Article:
woman with head under pillow

Does Depression Make You Lazy?

Depression doesn’t make us lazy — but it does make physical activity more difficult.


We all know we should exercise more; the benefits of working out regularly are as mental as they are physical. But when we’re struggling with depression or its symptoms, everything may seem effortful and unpleasant, especially physical activity.


For some, this can worsen the self-criticism that often accompanies depression. Because with all of this understanding of the benefits of exercise, what other explanation is there for not working out but that we’re lazy? Teasing and encouragement from well-meaning friends and family – like “stop being lazy” or “just tell yourself you’re going to do it, and do it” – reinforce this negative self-perception, and slowly, the possibility of exercising, along with better mental health, seems even farther out of reach.

But this isn’t laziness. Here’s why.


Why exercise is hard when you’re feeling sad or low


When we are struggling – whether we’re actually in depression, grieving, or dealing with a period of persistent sadness and lowness – we slip closer and closer (or farther and farther) into survival mode

All of our energy is being poured into just getting by, leaving us with no energy to give elsewhere. We start to withdraw socially as well as shut down physically, and feelings of low self-worth and nihilism are common. And mustering the motivation for exercise can be difficult when everything seems pointless.


Is laziness a symptom of depression?


It may seem like depression makes us lazy, but what we’re experiencing is something called ‘learned helplessness,’ and it’s our body’s effort to adapt and survive while depressed.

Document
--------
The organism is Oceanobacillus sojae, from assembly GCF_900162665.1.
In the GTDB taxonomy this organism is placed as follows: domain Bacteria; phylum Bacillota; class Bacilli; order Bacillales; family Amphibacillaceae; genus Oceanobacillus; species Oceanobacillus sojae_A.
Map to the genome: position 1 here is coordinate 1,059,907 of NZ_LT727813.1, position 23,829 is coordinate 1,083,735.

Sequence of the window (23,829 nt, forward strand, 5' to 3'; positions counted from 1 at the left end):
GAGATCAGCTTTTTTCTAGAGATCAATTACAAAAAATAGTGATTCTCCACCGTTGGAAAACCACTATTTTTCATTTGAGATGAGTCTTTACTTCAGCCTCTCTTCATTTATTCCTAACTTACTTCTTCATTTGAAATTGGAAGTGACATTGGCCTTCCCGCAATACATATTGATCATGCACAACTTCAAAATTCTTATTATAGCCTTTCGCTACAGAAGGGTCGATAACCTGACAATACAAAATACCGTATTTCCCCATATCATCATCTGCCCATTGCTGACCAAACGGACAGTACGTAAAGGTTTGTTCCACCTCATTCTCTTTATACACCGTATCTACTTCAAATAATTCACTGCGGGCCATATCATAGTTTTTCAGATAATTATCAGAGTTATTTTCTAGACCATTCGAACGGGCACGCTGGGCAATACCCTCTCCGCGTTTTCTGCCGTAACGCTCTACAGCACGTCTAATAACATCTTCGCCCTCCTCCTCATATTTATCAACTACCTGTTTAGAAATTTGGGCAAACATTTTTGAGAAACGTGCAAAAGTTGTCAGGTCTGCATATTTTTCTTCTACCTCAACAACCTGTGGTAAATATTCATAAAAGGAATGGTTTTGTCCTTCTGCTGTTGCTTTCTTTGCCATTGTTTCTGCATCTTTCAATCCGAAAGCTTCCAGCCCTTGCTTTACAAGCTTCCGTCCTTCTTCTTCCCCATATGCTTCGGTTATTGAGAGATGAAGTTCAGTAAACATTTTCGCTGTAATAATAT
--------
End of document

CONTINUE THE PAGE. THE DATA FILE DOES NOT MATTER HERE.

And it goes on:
When we’re depressed, we often feel like we don’t have a choice. Or we may feel that whatever we choose won’t change anything — for example, we may feel we will still be too tired to exercise, no matter how much sleep we get; or, we’ll still be unfit no matter how much we exercise; or, we’ll still feel worthless, no matter how healthy and active we are.

This negative outlook is ‘learned helplessness‘ — we condition ourselves to accepting that our situation can’t be changed. For many, in combination with other depression symptoms like fatigue and demotivation, this plays out in what outwardly appears to be ‘lazy’ behaviour.


Here are some examples of how depression’s learned helplessness may get in the way of physical activity:


  • “I’ll just fail again.” Feelings of low self-worth often prevent us from picking up exercise — especially those of us who have never been very athletic before. We expect ourselves to fail before we’ve even tried.
  • “I’ll embarrass myself.” For most people, exercise activities occur in public places – parks, playgrounds, and gyms filled with other people. Poor mental health often causes us to assume others are paying (negative) attention to us and judging us, even when they’re not. 
  • “I wouldn’t even know what to do.” When we’re struggling, our ability to take decisions can be impaired, making even a simple decision like what to do at the gym, or whether to walk or run, feel overwhelming. In response, the body disengages further, the mind settles into its indecision further, and we stop exercising.
  • “I’m too tired.” Poor mental health is a physical experience as much as a mental one. It’s linked to fatigue, inconsistent diet, and disrupted sleep, which can leave us actually too tired to exercise. (In some cases, people with atypical depression may even experience ‘leaden paralysis,’ which makes their arms and legs feel heavier than usual.)